Trench 6 remains our largest and longest running trench to date at the Bradford Kaims. Each new context we uncover adds to the complexity and variety of information about prehistoric human activity in the area. Here, we highlight just two of the exciting features currently under excavation.
Over the past couple of weeks, we have uncovered our wooden trough in the northwest corner of the trench. After two years of sitting under tarp, the trough has now been fully excavated and cleaned, with its contents removed down to a beautiful clay base. The trough is made of a hollowed out oak tree and fills with crystal clear water, so may have been used as a well; however, within its fill, fire cracked stones have been found which means that this water was probably being heated.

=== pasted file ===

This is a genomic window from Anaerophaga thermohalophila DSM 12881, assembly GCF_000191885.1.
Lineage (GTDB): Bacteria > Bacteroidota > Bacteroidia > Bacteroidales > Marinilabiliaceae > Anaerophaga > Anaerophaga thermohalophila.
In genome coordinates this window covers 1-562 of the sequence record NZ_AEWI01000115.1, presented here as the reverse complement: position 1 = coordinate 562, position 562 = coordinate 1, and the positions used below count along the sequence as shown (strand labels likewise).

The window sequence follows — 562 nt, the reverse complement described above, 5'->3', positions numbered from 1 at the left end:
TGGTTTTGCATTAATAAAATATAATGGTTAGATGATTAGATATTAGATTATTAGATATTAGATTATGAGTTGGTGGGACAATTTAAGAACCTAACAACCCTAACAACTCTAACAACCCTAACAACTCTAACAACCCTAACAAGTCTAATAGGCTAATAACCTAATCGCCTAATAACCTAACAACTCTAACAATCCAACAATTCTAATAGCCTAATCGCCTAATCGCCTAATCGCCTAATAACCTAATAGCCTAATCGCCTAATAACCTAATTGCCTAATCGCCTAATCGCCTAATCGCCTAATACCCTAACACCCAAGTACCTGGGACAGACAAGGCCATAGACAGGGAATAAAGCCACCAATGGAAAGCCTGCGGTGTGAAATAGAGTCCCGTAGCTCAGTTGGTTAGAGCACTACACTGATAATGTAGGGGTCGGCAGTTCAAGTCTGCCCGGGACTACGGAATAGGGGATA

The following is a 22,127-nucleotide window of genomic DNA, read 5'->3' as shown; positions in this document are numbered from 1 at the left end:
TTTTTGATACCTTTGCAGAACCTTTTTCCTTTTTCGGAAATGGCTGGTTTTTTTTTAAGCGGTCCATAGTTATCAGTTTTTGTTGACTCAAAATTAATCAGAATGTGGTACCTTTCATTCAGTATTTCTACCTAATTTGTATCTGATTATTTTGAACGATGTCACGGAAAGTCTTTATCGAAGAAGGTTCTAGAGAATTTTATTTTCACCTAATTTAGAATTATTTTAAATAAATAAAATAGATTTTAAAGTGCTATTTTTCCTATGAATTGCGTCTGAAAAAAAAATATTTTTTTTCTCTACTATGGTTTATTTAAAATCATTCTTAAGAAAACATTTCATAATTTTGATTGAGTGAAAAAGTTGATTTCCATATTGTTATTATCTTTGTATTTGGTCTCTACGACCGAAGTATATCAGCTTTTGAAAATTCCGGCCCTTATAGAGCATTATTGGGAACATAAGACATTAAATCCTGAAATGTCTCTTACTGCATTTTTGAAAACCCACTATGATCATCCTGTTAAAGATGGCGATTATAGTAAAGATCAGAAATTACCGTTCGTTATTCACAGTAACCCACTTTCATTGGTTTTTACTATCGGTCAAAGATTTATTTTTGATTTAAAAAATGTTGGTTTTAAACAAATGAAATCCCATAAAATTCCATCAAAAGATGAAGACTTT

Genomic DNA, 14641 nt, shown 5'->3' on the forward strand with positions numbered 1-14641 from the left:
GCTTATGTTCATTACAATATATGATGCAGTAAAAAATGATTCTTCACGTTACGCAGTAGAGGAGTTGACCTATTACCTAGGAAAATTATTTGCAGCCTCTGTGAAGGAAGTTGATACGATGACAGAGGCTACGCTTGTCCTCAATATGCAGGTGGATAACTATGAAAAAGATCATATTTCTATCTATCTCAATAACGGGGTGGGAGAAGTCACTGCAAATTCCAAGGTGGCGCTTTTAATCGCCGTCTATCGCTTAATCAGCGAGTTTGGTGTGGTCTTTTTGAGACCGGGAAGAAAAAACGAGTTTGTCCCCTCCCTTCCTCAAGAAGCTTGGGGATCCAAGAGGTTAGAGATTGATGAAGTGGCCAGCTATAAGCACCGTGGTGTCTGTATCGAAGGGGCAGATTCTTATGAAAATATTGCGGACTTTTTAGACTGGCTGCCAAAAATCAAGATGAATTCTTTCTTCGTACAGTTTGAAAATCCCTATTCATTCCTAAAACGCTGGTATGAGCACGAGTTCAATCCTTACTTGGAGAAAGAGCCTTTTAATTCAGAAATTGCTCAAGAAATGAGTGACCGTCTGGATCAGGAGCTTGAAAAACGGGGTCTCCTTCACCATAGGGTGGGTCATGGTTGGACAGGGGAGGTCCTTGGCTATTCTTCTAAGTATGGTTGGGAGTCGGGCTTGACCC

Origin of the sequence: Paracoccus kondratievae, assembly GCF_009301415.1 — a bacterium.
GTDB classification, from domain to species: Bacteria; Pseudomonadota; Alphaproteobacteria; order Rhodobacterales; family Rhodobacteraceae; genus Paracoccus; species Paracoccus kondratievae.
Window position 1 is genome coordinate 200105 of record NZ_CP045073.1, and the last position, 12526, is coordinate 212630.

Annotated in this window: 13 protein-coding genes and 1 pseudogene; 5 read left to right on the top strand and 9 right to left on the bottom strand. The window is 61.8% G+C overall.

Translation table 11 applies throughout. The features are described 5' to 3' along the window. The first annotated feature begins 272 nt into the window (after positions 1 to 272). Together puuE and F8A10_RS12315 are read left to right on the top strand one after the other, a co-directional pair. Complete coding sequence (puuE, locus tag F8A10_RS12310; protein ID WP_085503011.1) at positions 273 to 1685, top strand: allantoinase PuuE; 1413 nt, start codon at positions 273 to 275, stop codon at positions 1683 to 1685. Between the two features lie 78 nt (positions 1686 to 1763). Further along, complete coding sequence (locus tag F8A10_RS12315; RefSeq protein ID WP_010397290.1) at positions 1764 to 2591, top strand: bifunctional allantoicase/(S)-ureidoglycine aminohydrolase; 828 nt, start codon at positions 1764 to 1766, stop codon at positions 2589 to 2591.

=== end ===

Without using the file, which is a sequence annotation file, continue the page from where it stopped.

Earlier in the season we uncovered a suspiciously rectangular-shaped dark fill in the northern side of Trench 6. Upon beginning excavation last week we found a series of four large postholes down one side as well as postholes in each corner. We believe that the colossal postholes suggest that this structure was a building. Lying within the structure is an oblong patch of burnt material, which could possibly be a fire pit. From this pit, we have removed a large pointed post, which could have been one of the posts supporting the structure.